Spencer v. Vista Police Department et al

Filing 6

ORDER: The Court grants the Motion to Proceed In Forma Pauperis (Dkt # 2 ). The Secretary CDCR, or his designee, is ordered to collect from Plaintiff's trust account the full $350 owed in monthly payments in an amount equal to 20% of the preceding month's income to the Clerk of the Court each time the amount in Plaintiff's account exceeds $10 in accordance with 28 USC 1915(b)(2). Plaintiff's Complaint is dismissed without leave to amend. The Motion for Extensi on of Time (Dkt # 3 ) is denied as moot. The Court certifies that an IFP appeal of this dismissal would not be taken in good faith. The Clerk of Court is directed to terminate this action, and close the file. Signed by Judge William Q. Hayes on 10/12/2017. (Order electronically transmitted to Secretary of CDCR. Per Order, a copy also was mailed to Secretary of CDCR. All non-registered users served via U.S. Mail Service.) (mdc)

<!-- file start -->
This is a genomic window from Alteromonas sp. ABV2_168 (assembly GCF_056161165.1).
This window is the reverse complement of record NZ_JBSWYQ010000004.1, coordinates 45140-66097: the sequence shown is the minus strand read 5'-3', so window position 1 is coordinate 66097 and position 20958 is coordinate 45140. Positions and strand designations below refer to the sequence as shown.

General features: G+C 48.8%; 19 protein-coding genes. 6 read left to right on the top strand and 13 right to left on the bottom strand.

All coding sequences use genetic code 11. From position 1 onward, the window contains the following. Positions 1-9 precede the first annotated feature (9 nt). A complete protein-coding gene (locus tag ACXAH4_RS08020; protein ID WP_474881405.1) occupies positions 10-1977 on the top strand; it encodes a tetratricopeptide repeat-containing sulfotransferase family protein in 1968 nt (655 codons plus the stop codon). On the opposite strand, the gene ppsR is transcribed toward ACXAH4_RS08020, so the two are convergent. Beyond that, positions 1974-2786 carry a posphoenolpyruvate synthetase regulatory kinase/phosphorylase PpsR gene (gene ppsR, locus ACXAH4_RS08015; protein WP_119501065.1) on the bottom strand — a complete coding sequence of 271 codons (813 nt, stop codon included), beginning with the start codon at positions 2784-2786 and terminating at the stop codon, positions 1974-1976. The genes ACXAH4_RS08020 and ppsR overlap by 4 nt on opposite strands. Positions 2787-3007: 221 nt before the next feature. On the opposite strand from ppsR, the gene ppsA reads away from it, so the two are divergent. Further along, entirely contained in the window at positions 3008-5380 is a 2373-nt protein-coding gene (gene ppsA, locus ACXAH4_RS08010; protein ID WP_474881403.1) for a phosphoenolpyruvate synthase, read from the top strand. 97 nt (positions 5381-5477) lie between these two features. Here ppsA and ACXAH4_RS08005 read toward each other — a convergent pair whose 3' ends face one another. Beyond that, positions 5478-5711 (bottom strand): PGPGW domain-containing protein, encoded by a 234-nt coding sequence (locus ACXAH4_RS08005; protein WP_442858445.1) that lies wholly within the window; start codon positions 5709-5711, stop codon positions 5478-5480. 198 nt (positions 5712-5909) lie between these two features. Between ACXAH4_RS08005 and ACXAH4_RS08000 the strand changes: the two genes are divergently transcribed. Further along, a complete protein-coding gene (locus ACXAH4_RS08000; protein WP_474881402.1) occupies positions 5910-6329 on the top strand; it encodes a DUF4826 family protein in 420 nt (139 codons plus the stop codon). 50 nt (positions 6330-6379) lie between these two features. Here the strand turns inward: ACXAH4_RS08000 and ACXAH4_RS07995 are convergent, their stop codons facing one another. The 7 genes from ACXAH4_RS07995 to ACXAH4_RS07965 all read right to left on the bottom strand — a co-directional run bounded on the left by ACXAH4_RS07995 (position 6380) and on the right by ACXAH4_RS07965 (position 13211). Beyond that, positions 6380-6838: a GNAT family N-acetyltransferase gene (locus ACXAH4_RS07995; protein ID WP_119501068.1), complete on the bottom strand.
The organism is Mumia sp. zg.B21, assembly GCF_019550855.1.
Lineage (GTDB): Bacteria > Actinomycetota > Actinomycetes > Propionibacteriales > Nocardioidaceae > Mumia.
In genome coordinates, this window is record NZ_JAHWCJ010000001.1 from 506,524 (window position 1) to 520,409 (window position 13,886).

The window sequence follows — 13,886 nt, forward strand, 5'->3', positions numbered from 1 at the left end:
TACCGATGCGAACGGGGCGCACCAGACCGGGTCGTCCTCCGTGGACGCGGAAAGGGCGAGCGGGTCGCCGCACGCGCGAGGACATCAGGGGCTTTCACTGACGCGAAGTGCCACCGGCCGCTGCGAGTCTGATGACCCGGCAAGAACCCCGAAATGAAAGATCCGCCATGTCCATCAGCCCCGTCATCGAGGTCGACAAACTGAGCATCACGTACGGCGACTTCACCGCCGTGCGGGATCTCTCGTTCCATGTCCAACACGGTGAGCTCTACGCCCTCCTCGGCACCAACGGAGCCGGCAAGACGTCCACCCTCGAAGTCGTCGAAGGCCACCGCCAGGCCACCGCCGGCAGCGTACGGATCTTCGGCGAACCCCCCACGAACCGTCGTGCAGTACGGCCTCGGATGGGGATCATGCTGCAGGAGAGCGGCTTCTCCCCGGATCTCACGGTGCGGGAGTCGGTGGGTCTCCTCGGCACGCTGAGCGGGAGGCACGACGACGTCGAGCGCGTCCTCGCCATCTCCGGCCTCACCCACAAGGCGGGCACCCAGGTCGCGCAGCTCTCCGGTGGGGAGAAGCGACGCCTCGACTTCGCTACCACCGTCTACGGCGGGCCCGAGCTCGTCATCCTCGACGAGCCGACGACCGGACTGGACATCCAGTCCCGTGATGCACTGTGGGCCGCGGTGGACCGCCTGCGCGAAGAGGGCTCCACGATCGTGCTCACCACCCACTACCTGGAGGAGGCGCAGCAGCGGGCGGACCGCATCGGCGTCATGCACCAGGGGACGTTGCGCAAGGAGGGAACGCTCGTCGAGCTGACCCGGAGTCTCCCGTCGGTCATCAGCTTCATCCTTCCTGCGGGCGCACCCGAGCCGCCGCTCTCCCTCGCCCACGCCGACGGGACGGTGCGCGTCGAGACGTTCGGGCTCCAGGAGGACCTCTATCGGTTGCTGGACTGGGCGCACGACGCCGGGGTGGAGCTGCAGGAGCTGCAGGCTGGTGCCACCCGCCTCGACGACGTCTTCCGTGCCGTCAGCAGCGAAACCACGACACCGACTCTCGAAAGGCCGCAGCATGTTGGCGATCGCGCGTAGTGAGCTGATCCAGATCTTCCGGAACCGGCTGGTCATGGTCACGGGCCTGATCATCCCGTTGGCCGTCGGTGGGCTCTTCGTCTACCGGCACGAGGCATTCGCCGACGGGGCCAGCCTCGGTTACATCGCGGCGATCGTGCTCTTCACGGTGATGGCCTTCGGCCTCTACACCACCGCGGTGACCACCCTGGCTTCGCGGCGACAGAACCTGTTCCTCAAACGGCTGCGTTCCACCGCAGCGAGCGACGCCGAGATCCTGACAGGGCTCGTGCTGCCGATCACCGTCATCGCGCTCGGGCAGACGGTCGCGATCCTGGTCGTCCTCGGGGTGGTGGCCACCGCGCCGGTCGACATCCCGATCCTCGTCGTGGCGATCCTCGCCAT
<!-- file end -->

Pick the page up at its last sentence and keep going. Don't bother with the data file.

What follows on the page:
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1 2 3 4 5 6 7 8 UNITED STATES DISTRICT COURT 9 10 11 SOUTHERN DISTRICT OF CALIFORNIA BENJAMIN SPENCER, CDCR #BC-5505, 14 ORDER Plaintiff, 12 13 Case No.: 3:17-cv-01355-WQH-WVG vs. VISTA POLICE DEPARTMENT, et al., 15 Defendants. 16 17 BENJAMIN SPENCER (“Plaintiff”), currently incarcerated at Valley State Prison 18 (“VSP”) in Chowchilla, California, and proceeding pro se, has filed a civil rights complaint 19 pursuant to 42 U.S.C. § 1983 (ECF No. 1). Plaintiff claims the Vista Police Department 20 and three unidentified San Diego County Sheriff’s Department officers violated his Eighth 21 and Fourteenth Amendment rights during the course of his arrest on July 9, 2016, and again 22 on July 10, 2016, after he was “pro[ce]ssed” at the Vista Detention Facility (“VDF”). See 23 Compl., ECF No. 1, at 1-6. 24 Plaintiff has not prepaid the $400 civil filing fee required by 28 U.S.C. § 1914(a); 25 instead, he has filed a Motion to Proceed In Forma Pauperis (“IFP”) pursuant to 28 U.S.C. 26 § 1915(a) (ECF No. 2), as well as two documents in which he requests extensions of time 27 to identify the Sheriff’s Department officers he seeks to sue through discovery. See ECF 28 Nos. 3, 5. 1 3:17-cv-01355-WQH-WVG 1 I. Motion to Proceed IFP 2 All parties instituting any civil action, suit or proceeding in a district court of the 3 United States, except an application for writ of habeas corpus, must pay a filing fee of 4 $400.1 See 28 U.S.C. § 1914(a). The action may proceed despite a plaintiff’s failure to 5 prepay the entire fee only if he is granted leave to proceed IFP pursuant to 28 U.S.C. 6 § 1915(a). See Andrews v. Cervantes, 493 F.3d 1047, 1051 (9th Cir. 2007); Rodriguez v. 7 Cook, 169 F.3d 1176, 1177 (9th Cir. 1999). However, a prisoner granted leave to proceed 8 IFP remains obligated to pay the entire fee in “increments” or “installments,” Bruce v. 9 Samuels, 136 S. Ct. 627, 629 (2016); Williams v. Paramo, 775 F.3d 1182, 1185 (9th Cir. 10 2015), regardless of whether his action is ultimately dismissed, see 28 U.S.C. § 1915(b)(1) 11 & (2); Taylor v. Delatoore, 281 F.3d 844, 847 (9th Cir. 2002). 12 Section 1915(a)(2) requires prisoners seeking leave to proceed IFP to submit a 13 “certified copy of the trust fund account statement (or institutional equivalent) for . . . the 14 6-month period immediately preceding the filing of the complaint.” 15 § 1915(a)(2); Andrews v. King, 398 F.3d 1113, 1119 (9th Cir. 2005). From the certified 16 trust account statement, the Court assesses an initial payment of 20% of (a) the average 17 monthly deposits in the account for the past six months, or (b) the average monthly balance 18 in the account for the past six months, whichever is greater, unless the prisoner has no 19 assets. See 28 U.S.C. § 1915(b)(1); 28 U.S.C. § 1915(b)(4). The institution having custody 20 of the prisoner then collects subsequent payments, assessed at 20% of the preceding 21 month’s income, in any month in which his account exceeds $10, and forwards those 22 payments to the Court until the entire filing fee is paid. See 28 U.S.C. § 1915(b)(2); Bruce, 23 136 S. Ct. at 629. 28 U.S.C. 24 25 26 27 28 1 In addition to the $350 statutory fee, civil litigants must pay an administrative fee of $50. See 28 U.S.C. § 1914(a) Judicial Conference Schedule of Fees, District Court Misc. Fee Schedule, § 14 (eff. June 1, 2016). The additional $50 administrative fee does not apply to persons granted leave to proceed IFP. Id. 2 3:17-cv-01355-WQH-WVG 1 In support of his Motion to Proceed IFP, Plaintiff has submitted a copy of his CDCR 2 Inmate Statement Report, together with a prison certificate completed by a trust account 3 official at VSP attesting to his trust account activity. See ECF No. 2 at 5-6; see also 28 4 U.S.C. § 1915(a)(2); S.D. CAL. CIVLR 3.2; Andrews, 398 F.3d at 1119. These statements 5 show Plaintiff has carried a $.09 average monthly balance, has had an average monthly 6 deposit of only $.06 to his account over the 6-month period immediately preceding the 7 filing of his Complaint, and no available balance on the books at the time of filing. See 8 ECF No. 2 at 5-6. Based on this accounting, no initial partial filing fee is assessed. See 28 9 U.S.C. § 1915(b)(4) (providing that “[i]n no event shall a prisoner be prohibited from 10 bringing a civil action or appealing a civil action or criminal judgment for the reason that 11 the prisoner has no assets and no means by which to pay the initial partial filing fee.”); 12 Bruce, 136 S. Ct. at 630; Taylor, 281 F.3d at 850 (finding that 28 U.S.C. § 1915(b)(4) acts 13 as a “safety-valve” preventing dismissal of a prisoner’s IFP case based solely on a “failure 14 to pay . . . due to the lack of funds available to him when payment is ordered.”). 15 Therefore, the Court GRANTS Plaintiff’s Motion to Proceed IFP (ECF No. 2), 16 declines to exact any initial filing fee because his prison certificate indicates he has “no 17 means to pay it,” Bruce, 136 S. Ct. at 629, and directs the Secretary of the California 18 Department of Corrections and Rehabilitation (“CDCR”), or his designee, to instead collect 19 the entire $350 balance of the filing fees required by 28 U.S.C. § 1914 and forward them 20 to the Clerk of the Court pursuant to the installment payment provisions set forth in 28 21 U.S.C. § 1915(b)(1). See id. 22 II. Screening Pursuant to 28 U.S.C. § 1915(e)(2) & 1915A(b) 23 A. Standard of Review 24 Because Plaintiff is a prisoner and is proceeding IFP, his complaint requires a pre- 25 answer screening pursuant to 28 U.S.C. § 1915(e)(2) and § 1915A(b). Under these statutes, 26 the Court must sua sponte dismiss a prisoner’s IFP complaint, or any portion of it, which 27 is frivolous, malicious, fails to state a claim, or seeks damages from defendants who are 28 immune. See Lopez v. Smith, 203 F.3d 1122, 1126-27 (9th Cir. 2000) (en banc) (discussing 3 3:17-cv-01355-WQH-WVG 1 28 U.S.C. § 1915(e)(2)); Rhodes v. Robinson, 621 F.3d 1002, 1004 (9th Cir. 2010) 2 (discussing 28 U.S.C. § 1915A(b)). “The purpose of [screening] is ‘to ensure that the 3 targets of frivolous or malicious suits need not bear the expense of responding.’” 4 Nordstrom v. Ryan, 762 F.3d 903, 920 n.1 (9th Cir. 2014) (quoting Wheeler v. Wexford 5 Health Sources, Inc., 689 F.3d 680, 681 (7th Cir. 2012)). 6 “The standard for determining whether a plaintiff has failed to state a claim upon 7 which relief can be granted under § 1915(e)(2)(B)(ii) is the same as the Federal Rule of 8 Civil Procedure 12(b)(6) standard for failure to state a claim.” Watison v. Carter, 668 F.3d 9 1108, 1112 (9th Cir. 2012); see also Wilhelm v. Rotman, 680 F.3d 1113, 1121 (9th Cir. 10 2012) (noting that screening pursuant to § 1915A “incorporates the familiar standard 11 applied in the context of failure to state a claim under Federal Rule of Civil Procedure 12 12(b)(6)”). Rule 12(b)(6) requires a complaint to “contain sufficient factual matter, 13 accepted as true, to state a claim to relief that is plausible on its face.” Ashcroft v. Iqbal, 14 556 U.S. 662, 678 (2009) (internal quotation marks omitted); Wilhelm, 680 F.3d at 1121. 15 Detailed factual allegations are not required, but “[t]hreadbare recitals of the 16 elements of a cause of action, supported by mere conclusory statements, do not suffice.” 17 Iqbal, 556 U.S. at 678. “Determining whether a complaint states a plausible claim for relief 18 [is] . . . a context-specific task that requires the reviewing court to draw on its judicial 19 experience and common sense.” Id. The “mere possibility of misconduct” or “unadorned, 20 the defendant-unlawfully-harmed me accusation[s]” fall short of meeting this plausibility 21 standard. Id.; see also Moss v. U.S. Secret Service, 572 F.3d 962, 969 (9th Cir. 2009). 22 B. Plaintiff’s Allegations 23 Plaintiff claims that on July 9, 2016, “the police t[old] him to stop and sit down.” 24 See ECF No. 1 at 4. Plaintiff claims he was unarmed, but “next thing [he] knew,” a police 25 dog started biting him on the top of his head, neck, face, and right arm. Id. Unidentified 26 officers then kicked him in the ribs, hit him the face with a flashlight, and tasered him in 27 the back. Id. Plaintiff claims he the “must [have] passed out,” because he next awoke in 28 the hospital with a fractured nose, ribs, and sutures in his head, face, and neck. Id. 4 3:17-cv-01355-WQH-WVG 1 “After [his] hospital visit,” Plaintiff claims he was “pro[ce]ssed” at VDF. Id. at 6. 2 On the next morning, July 10, 2016, while being escorted by two unidentified Sheriff’s 3 Department officers together with two other inmates, he was “attacked” in the hallway by 4 a third inmate, who was being escorted by three other unidentified deputies. Id. Plaintiff 5 claims his attacker “got away” from his escort officers and “should [have] been in foot 6 [and] hand restraints.” Id. Plaintiff “had to go to the doctor again” as a result of this 7 incident. Id. 8 C. 42 U.S.C. § 1983 9 To state a claim under 42 U.S.C. § 1983, a plaintiff must allege two essential 10 elements: (1) that a right secured by the Constitution or laws of the United States was 11 violated, and (2) that the alleged violation was committed by a person acting under the 12 color of state law. West v. Atkins, 487 U.S. 42, 48 (1988); Naffe v. Frye, 789 F.3d 1030, 13 1035-36 (9th Cir. 2015). 14 D. Vista Police Department 15 With regard to the Vista Police Department, Plaintiff fails to state a claim upon 16 which relief can be granted. 28 U.S.C. § 1915(e)(2)(B)(ii); § 1915A(b)(1). 17 A municipality’s police department is not a “person” subject to suit under § 1983. 18 Instead, “persons” encompass state and local officials sued in their individual capacities, 19 private individuals and entities which act under color of state law, and local governmental 20 entities themselves. Vance v. Cnty. of Santa Clara, 928 F. Supp. 993, 995-96 (N.D. Cal. 21 1996). The Vista Police Department is a municipal department of the City of Vista, 22 California, and, therefore, is not considered a “person” within the meaning of section 1983. 23 See e.g., United States v. Kama, 394 F.3d 1236, 1239 (9th Cir. 2005) (“[M]unicipal police 24 departments and bureaus are generally not considered ‘persons’ within the meaning of 25 section 1983.”); Rodriguez v. Cnty. of Contra Costa, 2013 WL 5946112 at *3 (N.D. Cal. 26 Nov. 5, 2013) (citing Hervey v. Estes, 65 F.3d 784, 791 (9th Cir. 1995)) (“Although 27 municipalities, such as cities and counties, are amenable to suit under Monell [v. Dep’t of 28 Social Servs, 436 U.S. 658 (1978)], sub-departments or bureaus of municipalities, such as 5 3:17-cv-01355-WQH-WVG 1 the police departments, are not generally considered ‘persons’ within the meaning of § 2 1983.”); Nelson v. Cty. of Sacramento, 926 F. Supp. 2d 1159, 1170 (E.D. Cal. 2013) 3 (dismissing Sacramento Sheriff’s Department from section 1983 action “with prejudice” 4 because it “is a subdivision of a local government entity,” Sacramento County); Gonzales 5 v. City of Clovis, 2013 WL 394522 (E.D. Cal. Jan. 30, 2013) (holding that the Clovis Police 6 Department is not a “person” for purposes of section 1983); Wade v. Fresno Police Dep’t, 7 2010 WL 2353525 at *4 (E.D. Cal. June 9, 2010) (finding the Fresno Police Department 8 to not be a “person” under section 1983). Thus, because the Vista Police Department is 9 not a “person” within the meaning of section 1983, Plaintiff cannot maintain any claims 10 against it under that statute as a matter of law. See Boone v. Deutsche Bank Nat’l Tr. Co., 11 No. 2:16-CV-1293-GEB-KJN-PS, 2017 WL 117966, at *3 (E.D. Cal. Jan. 12, 2017) 12 (collecting cases). 13 E. Unidentified Vista Police & Sheriff’s Department Officers 14 With regard to the remaining Defendants, identified only as “Vista Police Officers” 15 and “San Diego County Sheriff Officers,” a preliminary review of Plaintiff’s Complaint 16 shows that his claims are also subject to sua sponte dismissal pursuant to 28 U.S.C. 17 § 1915(e)(2)(B)(ii) because they are duplicative of those raised in another civil action he 18 filed in the Southern District in September 2016. See Spencer v. City of Vista, et al., S.D. 19 Cal. Civil Case No. 3:16-cv-02313-CAB-KSC (“Spencer I”) (ECF No. 1). A court “‘may 20 take notice of proceedings in other courts, both within and without the federal judicial 21 system, if those proceedings have a direct relation to matters at issue.’” Bias v. Moynihan, 22 508 F.3d 1212, 1225 (9th Cir. 2007) (quoting Bennett v. Medtronic, Inc., 285 F.3d 801, 23 803 n.2 (9th Cir. 2002)). 24 A prisoner’s complaint is considered frivolous under 28 U.S.C. § 1915(e)(2)(B)(ii) 25 [formerly § 1915(d)] if it “merely repeats pending or previously litigated claims.” Cato v. 26 United States, 70 F.3d 1103, 1105 n.2 (9th Cir. 1995) (construing former 28 U.S.C. 27 § 1915(d)) (citations and internal quotations omitted). In Spencer I, Plaintiff alleged, as he 28 does in this case, that “three unnamed [City of Vista] police officers used excessive force 6 3:17-cv-01355-WQH-WVG 1 when they allowed a police dog to attack and bite him after he had surrendered, and then 2 hit, kicked, and shot him with a taser while taking him into custody” on July 9, 2016. See 3 Spencer I, ECF No. 1 (“Compl.”) at 2-3; ECF No. 3 at 1, 4-8 (Order Granting IFP and 4 Dismissing Complaint for Failing to State a Claim pursuant to 28 U.S.C. § 1915(e)(2) and 5 § 1915A); ECF No. 4 (“First Amended Complaint”) at 2-3; ECF No. 7 (Order Dismissing 6 First Amended Complaint for Failing to State a Claim) at 4-8. Plaintiff further alleged that 7 he was “attacked by a fellow inmate at the VDF due to the negligence of five unnamed 8 officers who were escorting him and the other inmate.” Id., ECF No. 1 at 4; ECF No. 3 at 9 1, 4-5, 8-9; ECF No. 4 at 2-3; ECF No. 7 at 4, 7-8. 10 Because Plaintiff’s current Complaint alleges the same facts, is based on the same 11 incidents, and re-alleges the same legal claims against the same group of “unknown” Vista 12 Police and San Diego Sheriff’s Department officials as his previously filed pleadings in 13 Spencer I, the Court dismisses Plaintiff’s Complaint as frivolous pursuant to 28 U.S.C. 14 § 1915(e)(2)(B)(ii). See Cato, 70 F.3d at 1105 n.2; Nordstrom, 762 F.3d at 920 n.1. 15 III. Motion for Extension of Time 16 Plaintiff has also filed a Motion requesting an extension of time during which he 17 might request discovery from the Vista Police Department to “get the Officers[’] names 18 and badge numbers.” See ECF No. 3 at 1; ECF No. 5 at 1. Because the Court dismisses 19 this action in its entirety as duplicative of Spencer I, it denies Plaintiff’s request as moot. 20 IV. Conclusion and Orders 21 For the reasons discussed, the Court: 22 1) GRANTS Plaintiff’s Motion to Proceed In Forma Pauperis (ECF No. 2). 23 2) ORDERS the Secretary of the CDCR, or his designee, to collect from 24 Plaintiff’s trust account the full $350 owed in monthly payments in an amount equal to 25 twenty percent (20%) of the preceding month’s income to the Clerk of the Court each time 26 the amount in Plaintiff’s account exceeds $10 pursuant to 28 U.S.C. § 1915(b)(2). ALL 27 PAYMENTS MUST BE CLEARLY IDENTIFIED BY THE NAME AND NUMBER 28 ASSIGNED TO THIS ACTION. 7 3:17-cv-01355-WQH-WVG 1 2 3) DISMISSES Plaintiff’s Complaint without leave to amend pursuant to 28 U.S.C. § 1915(e)(2) and § 1915A(b).2 3 4) DENIES Plaintiff’s Motion for Extension of Time (ECF No. 3) as moot. 4 5) CERTIFIES that an IFP appeal of this dismissal would not be taken in good 5 faith pursuant to 28 U.S.C. § 1915(a)(3); and 6 6) DIRECTS the Clerk of Court to serve a copy of this Order on Scott Kernan, 7 Secretary, CDCR, P.O. Box 942883, Sacramento, California, 94283-0001, terminate this 8 action, and close the file. 9 IT IS SO ORDERED. 10 Dated: October 12, 2017 11 12 13 14 15 16 17 18 19 20 21 22 23 24 25 26 27 If a case is classified as frivolous, “there is by definition no merit to the underlying action and so no reason to grant leave to amend.” Lopez, 203 F.3d at 1127 n.8. 2 28 8 3:17-cv-01355-WQH-WVG